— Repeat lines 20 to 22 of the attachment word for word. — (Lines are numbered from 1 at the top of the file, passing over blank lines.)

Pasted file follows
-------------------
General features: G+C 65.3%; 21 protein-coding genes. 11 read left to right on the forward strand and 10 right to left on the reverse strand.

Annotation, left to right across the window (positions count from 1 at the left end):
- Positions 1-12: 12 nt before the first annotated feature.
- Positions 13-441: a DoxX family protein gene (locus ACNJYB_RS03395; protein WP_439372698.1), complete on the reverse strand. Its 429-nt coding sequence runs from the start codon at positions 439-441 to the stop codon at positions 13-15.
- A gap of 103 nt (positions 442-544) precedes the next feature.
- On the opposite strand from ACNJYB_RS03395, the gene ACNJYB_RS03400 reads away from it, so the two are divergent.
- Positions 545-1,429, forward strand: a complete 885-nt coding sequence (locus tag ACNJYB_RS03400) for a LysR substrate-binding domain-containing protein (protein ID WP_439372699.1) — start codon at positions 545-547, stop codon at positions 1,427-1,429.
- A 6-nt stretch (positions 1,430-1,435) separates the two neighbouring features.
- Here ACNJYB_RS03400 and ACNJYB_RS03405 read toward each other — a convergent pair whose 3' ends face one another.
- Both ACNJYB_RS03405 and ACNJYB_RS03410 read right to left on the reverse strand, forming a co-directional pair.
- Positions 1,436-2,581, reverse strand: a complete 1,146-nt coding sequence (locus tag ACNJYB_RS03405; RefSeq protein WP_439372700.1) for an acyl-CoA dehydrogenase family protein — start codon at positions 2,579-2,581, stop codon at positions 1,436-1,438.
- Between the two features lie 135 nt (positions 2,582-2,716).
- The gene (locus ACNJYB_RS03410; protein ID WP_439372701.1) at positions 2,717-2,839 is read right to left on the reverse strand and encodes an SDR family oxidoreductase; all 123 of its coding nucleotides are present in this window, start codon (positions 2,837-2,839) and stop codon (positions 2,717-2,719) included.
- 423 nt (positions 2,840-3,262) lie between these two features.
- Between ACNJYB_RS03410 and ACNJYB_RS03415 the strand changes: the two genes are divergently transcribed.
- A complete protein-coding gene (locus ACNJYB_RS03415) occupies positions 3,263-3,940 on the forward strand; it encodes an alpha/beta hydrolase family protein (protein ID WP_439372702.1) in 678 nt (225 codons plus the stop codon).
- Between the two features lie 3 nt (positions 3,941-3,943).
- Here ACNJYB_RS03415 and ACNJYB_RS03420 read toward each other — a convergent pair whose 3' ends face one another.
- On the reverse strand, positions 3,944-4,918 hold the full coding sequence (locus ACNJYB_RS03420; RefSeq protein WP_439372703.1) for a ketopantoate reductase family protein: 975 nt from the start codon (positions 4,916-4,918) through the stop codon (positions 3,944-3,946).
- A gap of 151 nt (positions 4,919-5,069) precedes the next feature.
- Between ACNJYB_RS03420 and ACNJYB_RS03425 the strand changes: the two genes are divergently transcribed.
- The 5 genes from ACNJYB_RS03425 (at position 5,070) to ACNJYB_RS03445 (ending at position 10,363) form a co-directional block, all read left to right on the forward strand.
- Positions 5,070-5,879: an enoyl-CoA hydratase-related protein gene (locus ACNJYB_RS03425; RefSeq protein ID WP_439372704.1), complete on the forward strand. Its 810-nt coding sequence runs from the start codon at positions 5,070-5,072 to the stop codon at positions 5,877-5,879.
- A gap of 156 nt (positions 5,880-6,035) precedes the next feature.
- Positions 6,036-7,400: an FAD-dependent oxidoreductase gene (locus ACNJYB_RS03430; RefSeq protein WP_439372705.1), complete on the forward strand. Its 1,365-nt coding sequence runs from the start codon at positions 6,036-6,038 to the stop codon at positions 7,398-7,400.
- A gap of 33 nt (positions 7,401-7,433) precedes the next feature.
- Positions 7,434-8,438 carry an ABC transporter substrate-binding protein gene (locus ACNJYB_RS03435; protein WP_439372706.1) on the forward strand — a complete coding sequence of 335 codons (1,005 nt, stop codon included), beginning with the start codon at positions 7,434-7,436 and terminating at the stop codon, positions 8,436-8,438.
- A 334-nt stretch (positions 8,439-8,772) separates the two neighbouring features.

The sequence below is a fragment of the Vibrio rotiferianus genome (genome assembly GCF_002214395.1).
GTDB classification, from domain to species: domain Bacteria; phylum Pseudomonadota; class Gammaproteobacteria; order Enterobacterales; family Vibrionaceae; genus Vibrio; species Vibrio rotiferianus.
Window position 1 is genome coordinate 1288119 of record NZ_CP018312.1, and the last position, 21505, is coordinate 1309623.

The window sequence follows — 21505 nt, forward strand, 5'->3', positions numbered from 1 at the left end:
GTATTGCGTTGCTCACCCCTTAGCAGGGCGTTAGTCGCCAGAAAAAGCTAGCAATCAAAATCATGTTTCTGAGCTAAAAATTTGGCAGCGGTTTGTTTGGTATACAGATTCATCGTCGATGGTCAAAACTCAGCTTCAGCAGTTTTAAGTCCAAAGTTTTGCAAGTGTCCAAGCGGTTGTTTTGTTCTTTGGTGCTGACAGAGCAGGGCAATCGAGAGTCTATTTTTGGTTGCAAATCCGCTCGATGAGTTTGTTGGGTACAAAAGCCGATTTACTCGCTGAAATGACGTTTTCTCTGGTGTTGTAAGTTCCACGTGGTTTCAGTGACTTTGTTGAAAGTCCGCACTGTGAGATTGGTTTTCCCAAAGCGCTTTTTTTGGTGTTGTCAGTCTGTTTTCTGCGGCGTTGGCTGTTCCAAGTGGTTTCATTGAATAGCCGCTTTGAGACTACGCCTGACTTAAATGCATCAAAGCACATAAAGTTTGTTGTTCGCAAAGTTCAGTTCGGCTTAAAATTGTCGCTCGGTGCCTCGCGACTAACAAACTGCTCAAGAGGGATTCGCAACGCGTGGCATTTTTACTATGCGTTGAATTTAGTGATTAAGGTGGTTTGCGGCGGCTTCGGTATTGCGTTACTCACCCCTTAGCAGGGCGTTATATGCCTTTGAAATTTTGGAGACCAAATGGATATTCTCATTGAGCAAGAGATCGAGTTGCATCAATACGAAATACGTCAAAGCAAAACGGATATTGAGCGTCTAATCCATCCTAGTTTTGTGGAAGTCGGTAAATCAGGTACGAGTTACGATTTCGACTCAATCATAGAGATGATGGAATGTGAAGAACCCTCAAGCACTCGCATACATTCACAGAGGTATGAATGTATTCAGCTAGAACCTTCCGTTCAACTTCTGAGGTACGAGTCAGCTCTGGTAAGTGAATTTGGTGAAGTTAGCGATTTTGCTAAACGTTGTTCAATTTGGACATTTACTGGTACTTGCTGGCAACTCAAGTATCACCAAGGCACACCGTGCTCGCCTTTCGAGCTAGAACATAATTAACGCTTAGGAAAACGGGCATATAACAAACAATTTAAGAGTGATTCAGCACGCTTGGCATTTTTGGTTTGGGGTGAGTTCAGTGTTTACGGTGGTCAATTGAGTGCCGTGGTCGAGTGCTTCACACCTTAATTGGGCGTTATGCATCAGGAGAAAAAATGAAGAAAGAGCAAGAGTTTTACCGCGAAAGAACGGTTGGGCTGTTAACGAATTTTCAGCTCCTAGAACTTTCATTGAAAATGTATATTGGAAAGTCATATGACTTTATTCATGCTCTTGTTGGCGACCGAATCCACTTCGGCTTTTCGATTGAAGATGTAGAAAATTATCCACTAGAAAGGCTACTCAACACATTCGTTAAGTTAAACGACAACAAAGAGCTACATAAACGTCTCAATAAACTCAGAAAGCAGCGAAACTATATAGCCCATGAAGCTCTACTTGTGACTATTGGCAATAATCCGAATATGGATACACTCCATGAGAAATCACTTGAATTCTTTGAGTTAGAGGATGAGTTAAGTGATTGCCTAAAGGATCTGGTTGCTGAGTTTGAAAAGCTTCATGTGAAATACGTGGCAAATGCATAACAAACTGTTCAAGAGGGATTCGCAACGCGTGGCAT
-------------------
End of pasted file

- A gap of 151 nt (positions 4,919-5,069) precedes the next feature.
- Between ACNJYB_RS03420 and ACNJYB_RS03425 the strand changes: the two genes are divergently transcribed.
- The 5 genes from ACNJYB_RS03425 (at position 5,070) to ACNJYB_RS03445 (ending at position 10,363) form a co-directional block, all read left to right on the forward strand.